The activities in this week's albums chart were to say the least absorbing as well. Topping the pile is Night Call from Years & Years, the act who confusingly always used to be a group but who now are simply the performing brand for lead singer Olly Alexander, even though his own personal celebrity surely far exceeds that of the group for which he used to be the frontman. Semantics aside, Years & Years' third album is "their" second to top the charts, following debut release Communion which reached the summit in 2015. The follow-up Palo Santo stalled at No.3 three years later. The release of the album has helped to propel its current single Sweet Talker to a new peak. Having initially failed to progress beyond its No.36 entry point three weeks ago it now bounds to No.30.

The Angels Had Guitars

Night Call may have been the top-selling album of the week but it was by no stretch of the imagination the most streamed. The final act of Meat Loaf's life turned out to be a masterpiece of timing, news of the rock star's sad death breaking on Friday morning last week meaning that unlike many other deceased stars he could benefit from an entire chart week of posthumous consumption. It means Meat Loaf albums flood the upper end of the chart. Most notably it means the celebrated classic Bat Out Of Hell (famously one of the longest-running chart albums of all time with 523 chart weeks to its name since it first appeared in 1978) charges to No.3, astonishingly its highest chart position of all time. For all its huge lifetime sales and iconic popularity until today Bat Out Of Hell had spent a mere four weeks in the Top 10, reaching a peak of No.9 in August 1981.

The first volume of Bat is accompanied by the similarly well-traveled compilation Hits Out Of Hell (thanks largely to the way it shares a large number of tracks with its parent). First released in 1985 and the subject of numerous repackagings since, the veteran collection lands at No.5, its first run in the Top 10 since it crept to No.10 in June 2009. Meanwhile Bat Out Of Hell 2: Back Into Hell re-enters at No.24, its best chart showing since its first 1993 chart run during which time it spent a grand total of 11 weeks at the top.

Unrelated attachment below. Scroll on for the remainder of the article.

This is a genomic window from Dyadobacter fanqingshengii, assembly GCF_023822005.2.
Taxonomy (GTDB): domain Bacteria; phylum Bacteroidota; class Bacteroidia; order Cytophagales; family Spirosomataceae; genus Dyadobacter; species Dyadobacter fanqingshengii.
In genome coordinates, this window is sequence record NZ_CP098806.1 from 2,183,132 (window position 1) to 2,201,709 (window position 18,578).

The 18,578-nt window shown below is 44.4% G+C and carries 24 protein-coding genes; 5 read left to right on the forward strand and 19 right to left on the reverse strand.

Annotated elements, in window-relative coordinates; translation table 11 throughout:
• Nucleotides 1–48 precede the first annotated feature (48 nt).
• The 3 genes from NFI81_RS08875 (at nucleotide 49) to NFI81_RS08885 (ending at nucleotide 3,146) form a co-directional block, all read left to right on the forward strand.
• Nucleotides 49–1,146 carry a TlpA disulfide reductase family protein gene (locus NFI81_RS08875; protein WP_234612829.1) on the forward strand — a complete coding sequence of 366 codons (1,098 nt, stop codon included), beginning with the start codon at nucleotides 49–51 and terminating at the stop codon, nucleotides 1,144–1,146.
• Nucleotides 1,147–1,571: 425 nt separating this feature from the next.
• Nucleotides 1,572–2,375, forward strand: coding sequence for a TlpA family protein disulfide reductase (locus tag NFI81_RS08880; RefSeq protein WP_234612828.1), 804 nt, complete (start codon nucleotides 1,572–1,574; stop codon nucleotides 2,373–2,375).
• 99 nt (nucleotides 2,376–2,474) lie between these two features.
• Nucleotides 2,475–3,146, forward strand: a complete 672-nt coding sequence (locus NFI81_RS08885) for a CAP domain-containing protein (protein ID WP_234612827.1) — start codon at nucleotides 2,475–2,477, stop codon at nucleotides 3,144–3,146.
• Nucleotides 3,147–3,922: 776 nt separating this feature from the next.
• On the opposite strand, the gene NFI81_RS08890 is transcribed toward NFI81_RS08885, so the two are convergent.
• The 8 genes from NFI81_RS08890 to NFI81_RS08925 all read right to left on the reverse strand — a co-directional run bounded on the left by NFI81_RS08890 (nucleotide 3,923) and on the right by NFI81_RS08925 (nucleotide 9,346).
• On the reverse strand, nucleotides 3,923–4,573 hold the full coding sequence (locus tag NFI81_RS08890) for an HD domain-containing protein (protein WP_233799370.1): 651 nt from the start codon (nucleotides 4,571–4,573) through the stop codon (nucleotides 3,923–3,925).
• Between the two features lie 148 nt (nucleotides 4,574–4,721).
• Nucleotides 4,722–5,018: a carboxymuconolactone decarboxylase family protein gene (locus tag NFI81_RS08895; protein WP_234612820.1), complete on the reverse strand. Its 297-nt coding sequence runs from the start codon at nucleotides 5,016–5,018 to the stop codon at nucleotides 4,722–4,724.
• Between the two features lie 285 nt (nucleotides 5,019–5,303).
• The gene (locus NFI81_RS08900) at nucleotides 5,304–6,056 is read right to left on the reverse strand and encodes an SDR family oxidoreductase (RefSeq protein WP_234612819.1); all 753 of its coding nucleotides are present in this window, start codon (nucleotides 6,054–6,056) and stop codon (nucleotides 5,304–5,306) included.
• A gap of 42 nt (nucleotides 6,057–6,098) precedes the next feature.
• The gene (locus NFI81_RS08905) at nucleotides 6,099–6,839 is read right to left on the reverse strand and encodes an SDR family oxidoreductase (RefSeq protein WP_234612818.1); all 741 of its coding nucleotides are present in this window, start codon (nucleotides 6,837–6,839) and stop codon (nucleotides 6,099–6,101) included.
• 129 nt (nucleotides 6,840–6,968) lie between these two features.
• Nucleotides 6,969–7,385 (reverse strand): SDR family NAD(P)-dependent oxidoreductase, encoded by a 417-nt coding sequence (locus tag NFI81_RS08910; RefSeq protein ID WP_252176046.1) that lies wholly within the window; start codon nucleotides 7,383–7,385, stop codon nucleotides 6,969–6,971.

Posthumous Meat Loaf love has meant a singles chart return as well - again, not something that just any deceased act is able to manage in this streaming era. It means Bat Out Of Hell is No.26, a Top 40 hit for the third time around after chart runs in 1979 (when it reached a mere No.15) and 1993 (when it reached No.8, re-released to cash in on the chart run of a certain other Meat Loaf classic). Said classic is I'd Do Anything For Love (But I Won't Do That), No.1 for seven weeks in 1993 and now back on the singles chart for the first time since at No.32. Meat Loaf's final permitted posthumous hit is - fascinatingly - Two Out Of Three Ain't Bad. Also taken from the Bat Out Of Hell album the epic ballad was the second track from the album to chart, reaching No.32 in September 1978. This week's No.46, its first chart run since a 1992 re-issue saw it chart at No.69.

Enrique Did It First

Finally for this week on a more contemporary note, Charlie Puth has spent most of the last six months documenting the genesis of his domestic electrical fittings-inspired track Light Switch, even reproducing for his social media followers the urgent memos from his label demanding to know when it would be finished. Finally complete, for the moment it doesn't quite live up to the hype and enters at a lowly No.39, at the very least however his first Top 40 hit single since How Long over four years ago. Does this have the potential for more? For all the hard work that has gone into it, I'd say it more than deserves it.